Perhaps one of the older of the five cities, the town of Corniglia was a strong producer of wine and agricultural goods. The origins as a Roman borgo was confirmed by the findings in Pompeii of anforas that were labeled with the Roman name for this town “gens Cornelia”. The only town with no natural port, you need to climb the “Lardarina” with more than 300 steps to admire the streets and alleyways of this little hamlet (or you can catch a bus :-P).

Personal Comment: This little village lies on the top of a rock surrounded by vineyards, making it a beautiful sight from the outside. It is the smallest of the villages; very charming with very narrow alleys. Following the main alley, you will reach a viewpoint with spectacular views of all five settlements. Arriving by train, you will need to take the 382-step staircase to get to the village. If you want an extra hike or just an even more astonishing view, walk to San Bernadino along the asphalt road, take a coffee in the bar and enjoy the views on the descent back to Corniglia.


It grew as a powerful fortified town that with a strong military defense, and probably Vernazza was used as a port for defense against invading pirates. Boasting the only natural port in the Cinque Terre, try to Imagine the boats tied up next to the houses, in medieval times there wasn’t a beach or a “proper” port like there is today. Without any car traffic within the city center, this little town is characterized with pastel colored homes that look out towards the water.

Personal Comment: The main street leading from the train station to the charming harbor is full of cafes, stores and tourists! However, sitting at one of the restaurants at the piazza by the harbor enjoying fresh seafood is worth the trouble. If time allows, get off the main street and explore the narrow lanes.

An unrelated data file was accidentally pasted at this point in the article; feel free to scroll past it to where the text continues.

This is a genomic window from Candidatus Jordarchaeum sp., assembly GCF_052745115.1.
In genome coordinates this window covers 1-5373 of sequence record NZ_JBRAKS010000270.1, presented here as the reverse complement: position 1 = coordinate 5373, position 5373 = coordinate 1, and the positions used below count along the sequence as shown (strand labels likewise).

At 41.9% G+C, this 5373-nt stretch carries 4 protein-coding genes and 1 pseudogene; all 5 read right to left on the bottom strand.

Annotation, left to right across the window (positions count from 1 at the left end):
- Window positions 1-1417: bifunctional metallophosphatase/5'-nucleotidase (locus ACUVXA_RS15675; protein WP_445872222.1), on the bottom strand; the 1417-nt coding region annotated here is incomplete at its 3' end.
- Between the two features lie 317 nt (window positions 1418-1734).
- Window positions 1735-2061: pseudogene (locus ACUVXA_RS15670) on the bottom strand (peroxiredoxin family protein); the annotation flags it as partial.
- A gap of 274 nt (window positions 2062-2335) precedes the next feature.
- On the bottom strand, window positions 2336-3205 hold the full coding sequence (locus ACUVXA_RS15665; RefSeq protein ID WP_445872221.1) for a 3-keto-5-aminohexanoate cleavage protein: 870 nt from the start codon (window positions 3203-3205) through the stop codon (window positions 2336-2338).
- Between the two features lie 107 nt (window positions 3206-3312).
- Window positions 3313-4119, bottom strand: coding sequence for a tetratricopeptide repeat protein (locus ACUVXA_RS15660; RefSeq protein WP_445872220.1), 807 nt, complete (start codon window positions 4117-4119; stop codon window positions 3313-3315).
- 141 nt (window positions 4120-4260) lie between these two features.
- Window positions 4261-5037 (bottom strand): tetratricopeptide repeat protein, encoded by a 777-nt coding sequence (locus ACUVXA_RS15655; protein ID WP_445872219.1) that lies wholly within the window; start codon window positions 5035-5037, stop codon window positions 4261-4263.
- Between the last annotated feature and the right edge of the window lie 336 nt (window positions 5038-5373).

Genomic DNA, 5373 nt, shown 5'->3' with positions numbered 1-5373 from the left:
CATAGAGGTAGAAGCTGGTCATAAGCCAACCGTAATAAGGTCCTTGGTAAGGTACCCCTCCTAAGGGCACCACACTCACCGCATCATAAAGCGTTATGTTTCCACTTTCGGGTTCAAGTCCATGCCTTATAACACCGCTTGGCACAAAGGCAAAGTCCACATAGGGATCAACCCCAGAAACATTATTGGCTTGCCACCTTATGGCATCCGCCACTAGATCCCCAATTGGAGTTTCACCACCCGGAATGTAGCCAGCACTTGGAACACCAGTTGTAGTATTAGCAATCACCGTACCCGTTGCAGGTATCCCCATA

Divided into an old and new section, Monterosso has a small tunnel of about 10 meters that connect the two sections. Once only accessible via water or the mule trails that led inland, this town was truly isolated until the railway came through in the late 1800’s. A visit to the sandy beaches will also reveal the remains of the colossal giant statue of Neptune, sculpted in 1910 and who has withstood the test of time, war, and the weather.

Personal Comment: If you want a day on the beach – go here. This is the only village with  a real sandy beach. It is split in two parts (old and new) linked by an underground tunnel. If you travel with children it has a very nice, large playground (located close to the beach) which also has a café next to it, making it a perfect break for everyone.

These notes about Cinque Terre are just a brief summary to give you some guidance when planning your itinerary, click on the links above to view a full article, information on monuments, beaches and directions on how to arrive via car, train or ferry boat.

Author: Donna Scharnagl

It has been over 24 years since I took my first steps in Italy and I still haven’t found a good reason to leave.  Between the food, the culture, the history, the art, the landscapes … did I mention the food? I have become a lifelong student. And I soon learned that Italians all have stories that long to be told; stories that paint a picture of how hard work produces character, how life is made of ups and downs and how good it feels to laugh.